We're left with either Welsh plwyf maen, or Cornish plyw men. But neither are a million miles away, and 'parish stone' looks plausible.

The problem now is establishing how early this "parish" was. First mention of parishes in English was in 'Life of Cuthbert' by anon of Lindisfarne, circa 700. Its "parrochia of Osingadun" was in N. Yorks, and held by Abbess Aelfflaed, but is now lost.

Levisham Moor (Ancient Village / Settlement / Misc. Earthwork) — Fieldnotes

Settlement excavated by Scarborough Archaeological & Historical Soc. 1957-1978.

At least eight rectilinear enclosures were found, most lined along an earlier dyke. Not all enclosures were excavated internally, but some contained huts. The most likely dating for these enclosures seems to be 1st. century a.d.

One of the enclosures (enclosure D) seemed to be specifically for the purpose of iron working, and contained evidence of three furnaces.

The high iron content of the ores analysed, and especially its magnetic properties, suggest that ore was brought from the west side of Rosedale (8 miles to the west) rather than extracted on Levisham Moor itself. Rosedale is the only known source of magnetic ore in N.E. Yorkshire, and this occasioned a massive mining operation in c19th. a.d.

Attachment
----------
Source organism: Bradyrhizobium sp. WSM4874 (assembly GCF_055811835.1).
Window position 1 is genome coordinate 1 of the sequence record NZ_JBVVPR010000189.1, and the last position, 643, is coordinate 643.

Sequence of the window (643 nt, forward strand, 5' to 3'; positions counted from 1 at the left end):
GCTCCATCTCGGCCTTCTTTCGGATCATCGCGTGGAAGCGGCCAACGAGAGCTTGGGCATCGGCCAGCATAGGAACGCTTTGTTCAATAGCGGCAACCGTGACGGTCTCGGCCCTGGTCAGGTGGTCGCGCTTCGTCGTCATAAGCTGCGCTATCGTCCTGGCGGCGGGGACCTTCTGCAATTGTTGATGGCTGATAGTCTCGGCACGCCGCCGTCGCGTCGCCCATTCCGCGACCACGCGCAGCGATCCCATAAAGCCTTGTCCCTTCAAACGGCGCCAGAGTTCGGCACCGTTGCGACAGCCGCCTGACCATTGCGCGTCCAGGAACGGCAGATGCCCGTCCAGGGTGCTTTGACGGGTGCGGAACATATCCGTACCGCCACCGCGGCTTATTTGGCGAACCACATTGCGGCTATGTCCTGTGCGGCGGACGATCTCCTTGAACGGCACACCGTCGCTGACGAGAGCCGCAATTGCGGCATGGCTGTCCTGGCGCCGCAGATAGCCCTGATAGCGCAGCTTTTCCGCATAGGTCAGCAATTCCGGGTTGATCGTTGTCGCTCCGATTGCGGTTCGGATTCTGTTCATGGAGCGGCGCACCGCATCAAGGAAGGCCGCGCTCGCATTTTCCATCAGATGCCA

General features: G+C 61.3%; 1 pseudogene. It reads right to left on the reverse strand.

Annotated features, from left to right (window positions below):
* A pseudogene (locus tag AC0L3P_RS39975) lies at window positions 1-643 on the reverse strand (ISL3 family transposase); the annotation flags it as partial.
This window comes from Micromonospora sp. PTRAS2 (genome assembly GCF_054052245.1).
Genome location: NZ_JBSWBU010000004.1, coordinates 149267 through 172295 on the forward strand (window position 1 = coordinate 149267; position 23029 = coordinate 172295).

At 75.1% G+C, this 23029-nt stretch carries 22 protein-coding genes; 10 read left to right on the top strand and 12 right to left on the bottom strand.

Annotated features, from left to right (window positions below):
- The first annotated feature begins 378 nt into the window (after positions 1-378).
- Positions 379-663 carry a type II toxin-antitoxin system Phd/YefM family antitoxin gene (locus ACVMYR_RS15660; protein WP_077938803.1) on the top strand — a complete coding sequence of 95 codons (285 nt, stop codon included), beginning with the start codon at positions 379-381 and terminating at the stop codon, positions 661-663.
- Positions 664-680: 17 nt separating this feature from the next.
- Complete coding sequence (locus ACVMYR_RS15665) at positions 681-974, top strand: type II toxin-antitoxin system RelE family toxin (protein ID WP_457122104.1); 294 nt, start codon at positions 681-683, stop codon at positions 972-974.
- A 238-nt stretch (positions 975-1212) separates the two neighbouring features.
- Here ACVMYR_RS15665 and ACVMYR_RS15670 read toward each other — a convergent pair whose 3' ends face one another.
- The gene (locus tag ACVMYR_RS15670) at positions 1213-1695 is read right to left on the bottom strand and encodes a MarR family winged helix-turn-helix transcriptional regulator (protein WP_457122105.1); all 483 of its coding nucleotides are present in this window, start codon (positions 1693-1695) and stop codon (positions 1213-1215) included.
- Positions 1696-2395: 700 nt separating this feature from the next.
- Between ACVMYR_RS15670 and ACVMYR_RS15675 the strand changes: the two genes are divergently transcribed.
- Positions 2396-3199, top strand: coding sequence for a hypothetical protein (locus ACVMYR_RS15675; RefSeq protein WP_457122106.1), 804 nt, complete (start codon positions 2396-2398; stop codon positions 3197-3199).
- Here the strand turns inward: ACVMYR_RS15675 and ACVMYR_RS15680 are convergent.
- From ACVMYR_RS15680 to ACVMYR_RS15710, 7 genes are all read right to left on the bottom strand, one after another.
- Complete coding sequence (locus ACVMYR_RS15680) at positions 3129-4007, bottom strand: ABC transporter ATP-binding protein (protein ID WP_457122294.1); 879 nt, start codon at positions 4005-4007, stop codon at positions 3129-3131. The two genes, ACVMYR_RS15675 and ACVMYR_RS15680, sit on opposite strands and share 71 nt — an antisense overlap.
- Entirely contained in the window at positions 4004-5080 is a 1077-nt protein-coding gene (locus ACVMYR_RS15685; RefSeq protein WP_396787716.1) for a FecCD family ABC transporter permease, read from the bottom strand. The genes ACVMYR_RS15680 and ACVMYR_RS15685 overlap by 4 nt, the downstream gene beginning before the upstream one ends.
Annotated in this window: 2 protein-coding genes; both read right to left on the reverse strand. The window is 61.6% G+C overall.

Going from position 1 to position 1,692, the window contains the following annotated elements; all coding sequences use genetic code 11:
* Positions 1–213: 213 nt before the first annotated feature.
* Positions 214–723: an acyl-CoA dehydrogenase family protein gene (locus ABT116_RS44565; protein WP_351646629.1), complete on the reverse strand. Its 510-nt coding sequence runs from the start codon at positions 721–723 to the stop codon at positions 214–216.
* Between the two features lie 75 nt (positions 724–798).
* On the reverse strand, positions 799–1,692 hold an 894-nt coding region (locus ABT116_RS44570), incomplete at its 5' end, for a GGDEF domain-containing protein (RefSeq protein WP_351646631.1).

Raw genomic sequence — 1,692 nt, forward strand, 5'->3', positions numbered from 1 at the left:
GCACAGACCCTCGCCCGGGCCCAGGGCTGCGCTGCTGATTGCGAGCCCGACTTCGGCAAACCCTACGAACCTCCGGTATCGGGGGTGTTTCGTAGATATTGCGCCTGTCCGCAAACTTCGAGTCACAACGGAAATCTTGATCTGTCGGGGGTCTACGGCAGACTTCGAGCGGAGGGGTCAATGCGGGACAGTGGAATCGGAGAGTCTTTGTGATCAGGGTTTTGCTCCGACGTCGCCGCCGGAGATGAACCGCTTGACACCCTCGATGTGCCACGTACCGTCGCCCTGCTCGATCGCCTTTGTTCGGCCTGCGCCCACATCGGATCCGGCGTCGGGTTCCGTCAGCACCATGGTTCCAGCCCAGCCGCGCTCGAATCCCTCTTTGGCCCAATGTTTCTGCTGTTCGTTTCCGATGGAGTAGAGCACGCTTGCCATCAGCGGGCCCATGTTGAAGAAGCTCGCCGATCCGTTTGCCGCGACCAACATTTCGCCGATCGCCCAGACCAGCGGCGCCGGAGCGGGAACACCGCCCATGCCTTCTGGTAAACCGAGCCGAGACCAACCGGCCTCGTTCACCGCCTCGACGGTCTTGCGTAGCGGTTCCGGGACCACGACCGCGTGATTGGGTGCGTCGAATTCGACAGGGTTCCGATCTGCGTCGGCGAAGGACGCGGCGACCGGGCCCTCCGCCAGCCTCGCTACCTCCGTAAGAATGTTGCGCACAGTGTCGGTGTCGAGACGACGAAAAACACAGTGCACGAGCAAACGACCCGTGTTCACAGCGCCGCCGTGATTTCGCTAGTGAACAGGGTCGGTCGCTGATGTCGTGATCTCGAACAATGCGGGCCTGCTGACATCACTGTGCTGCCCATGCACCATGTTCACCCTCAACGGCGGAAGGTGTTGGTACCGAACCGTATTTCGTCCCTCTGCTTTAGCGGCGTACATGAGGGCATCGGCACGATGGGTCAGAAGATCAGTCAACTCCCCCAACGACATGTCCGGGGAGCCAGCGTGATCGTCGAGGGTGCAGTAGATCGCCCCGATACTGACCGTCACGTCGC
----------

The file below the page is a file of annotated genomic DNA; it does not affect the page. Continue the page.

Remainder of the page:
The Levisham Moor 'furnace house' is the oldest evidence of iron working known in N.E. Yorks. – by about a thousand years!

Simon Howe (Cairn(s)) — Images

<b>Simon Howe</b>Posted by hotaire

Scamridge Long Barrow — Fieldnotes

Scamridge long barrow measured 165 feet long, 54 feet wide and 9 feet high at its eastern end, and 46 feet wide and 7 feet high at its western end. It's not in bad nick, though the eastern end has collapsed through excavation, and trees now grow on the disturbed earth there.